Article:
Power converters can keep the interconnected grid stable even with very high shares of renewable energies Final conference of the "Netzregelung 2.0" project
Joint press release Fraunhofer IEE and TU Braunschweig
In the future, the power supply system can also be operated without the stabilising effect of the synchronous generators of conventional power plants. This was jointly stated by the experts of the research project “Netzregelung 2.0” at the final conference in Kassel on July 7, 2022. The joint project coordinated by Fraunhofer IEE, in which the team led by Professor Bernd Engel from TU Braunschweig is significantly involved, was able to show that power plants with grid-forming power converters can provide momentary reserve and thus stabilise the system even in extreme situations. At the end of the project, electricity grid operators will discuss the detailed results and questions about the introduction of the new technology with experts and representatives of the Federal Ministry of Economics and Climate Protection and the Federal Network Agency.
Up to now, it has mainly been the synchronous generators of large power plants that have ensured that the frequency and voltage requirements in the electricity grid are met. With the energy transition, however, power plants are increasingly being replaced by wind energy and photovoltaic systems that are coupled to the electrical grid with power converters. The joint project “Netzregelung 2.0” coordinated by Fraunhofer IEE was able to show that power generating systems with grid-forming power converters can provide momentary reserve and thus stabilise the system even in extreme situations. At the final conference, electricity grid operators will discuss the results of the research project and questions regarding the introduction of the technology with experts and representatives of the Federal Ministry of Economics and Climate Protection and the Federal Network Agency.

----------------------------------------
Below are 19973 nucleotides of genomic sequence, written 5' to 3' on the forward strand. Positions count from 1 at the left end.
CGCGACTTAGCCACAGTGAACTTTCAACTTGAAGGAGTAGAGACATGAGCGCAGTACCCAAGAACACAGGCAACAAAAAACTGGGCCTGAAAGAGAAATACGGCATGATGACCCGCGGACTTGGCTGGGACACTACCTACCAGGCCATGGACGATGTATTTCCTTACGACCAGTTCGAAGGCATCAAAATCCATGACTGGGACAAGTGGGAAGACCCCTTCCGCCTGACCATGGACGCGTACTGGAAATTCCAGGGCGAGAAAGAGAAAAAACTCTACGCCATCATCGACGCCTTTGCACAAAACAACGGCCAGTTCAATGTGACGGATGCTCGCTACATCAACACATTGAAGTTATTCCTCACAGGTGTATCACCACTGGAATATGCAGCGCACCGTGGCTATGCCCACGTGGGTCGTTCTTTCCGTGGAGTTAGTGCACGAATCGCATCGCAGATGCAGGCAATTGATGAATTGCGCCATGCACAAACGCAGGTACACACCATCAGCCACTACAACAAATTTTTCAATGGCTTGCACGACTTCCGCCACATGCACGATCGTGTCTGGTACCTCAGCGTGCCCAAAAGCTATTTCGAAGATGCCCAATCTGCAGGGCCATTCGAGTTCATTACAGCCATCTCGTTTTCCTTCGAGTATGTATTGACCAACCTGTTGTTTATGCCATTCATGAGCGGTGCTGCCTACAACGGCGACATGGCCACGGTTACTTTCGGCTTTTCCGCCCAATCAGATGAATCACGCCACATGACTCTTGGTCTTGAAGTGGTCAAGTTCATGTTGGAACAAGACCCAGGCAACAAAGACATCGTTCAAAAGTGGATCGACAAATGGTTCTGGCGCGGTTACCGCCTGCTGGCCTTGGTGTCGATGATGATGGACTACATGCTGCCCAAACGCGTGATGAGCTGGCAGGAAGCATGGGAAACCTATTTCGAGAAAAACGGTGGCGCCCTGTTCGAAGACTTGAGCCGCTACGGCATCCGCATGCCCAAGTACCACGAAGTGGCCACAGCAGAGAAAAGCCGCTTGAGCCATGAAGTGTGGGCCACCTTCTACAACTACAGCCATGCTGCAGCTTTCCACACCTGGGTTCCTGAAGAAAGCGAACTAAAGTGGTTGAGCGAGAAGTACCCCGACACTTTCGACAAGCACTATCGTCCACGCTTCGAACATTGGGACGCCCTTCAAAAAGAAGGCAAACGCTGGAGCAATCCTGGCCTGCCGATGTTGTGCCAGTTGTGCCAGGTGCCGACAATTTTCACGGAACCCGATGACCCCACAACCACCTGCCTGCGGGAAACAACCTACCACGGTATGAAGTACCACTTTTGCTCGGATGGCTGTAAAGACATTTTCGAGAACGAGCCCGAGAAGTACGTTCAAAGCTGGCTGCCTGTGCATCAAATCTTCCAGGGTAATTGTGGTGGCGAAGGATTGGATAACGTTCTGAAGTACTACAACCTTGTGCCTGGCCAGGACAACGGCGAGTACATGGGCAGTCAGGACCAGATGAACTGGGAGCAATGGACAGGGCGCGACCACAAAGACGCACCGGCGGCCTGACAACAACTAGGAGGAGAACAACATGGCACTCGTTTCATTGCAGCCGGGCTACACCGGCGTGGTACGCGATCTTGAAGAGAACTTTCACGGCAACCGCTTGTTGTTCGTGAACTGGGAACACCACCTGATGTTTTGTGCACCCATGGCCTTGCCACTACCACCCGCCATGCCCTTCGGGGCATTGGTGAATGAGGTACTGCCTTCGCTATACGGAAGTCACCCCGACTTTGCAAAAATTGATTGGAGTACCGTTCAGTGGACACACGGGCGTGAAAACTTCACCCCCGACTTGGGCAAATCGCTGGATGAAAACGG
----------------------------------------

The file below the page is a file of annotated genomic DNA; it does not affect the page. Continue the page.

The results of the joint project “Netzregelung 2.0” on regulation and stability in the converter-dominated interconnected grid contribute to the further development of application rules. The joint project, which started in 2018 and is now coming to an end, is funded by the Federal Ministry for Economic Affairs and Climate Protection with around 10 million euros.
Alexander Folz, Government Director in the System Security Division of the Federal Ministry for Economic Affairs and Climate Protection, states: “The Netzregelung 2.0 project has addressed key challenges for future system operation. The results come at exactly the right time for the Roadmap System Stability of the Federal Ministry of Economics and Climate Protection.”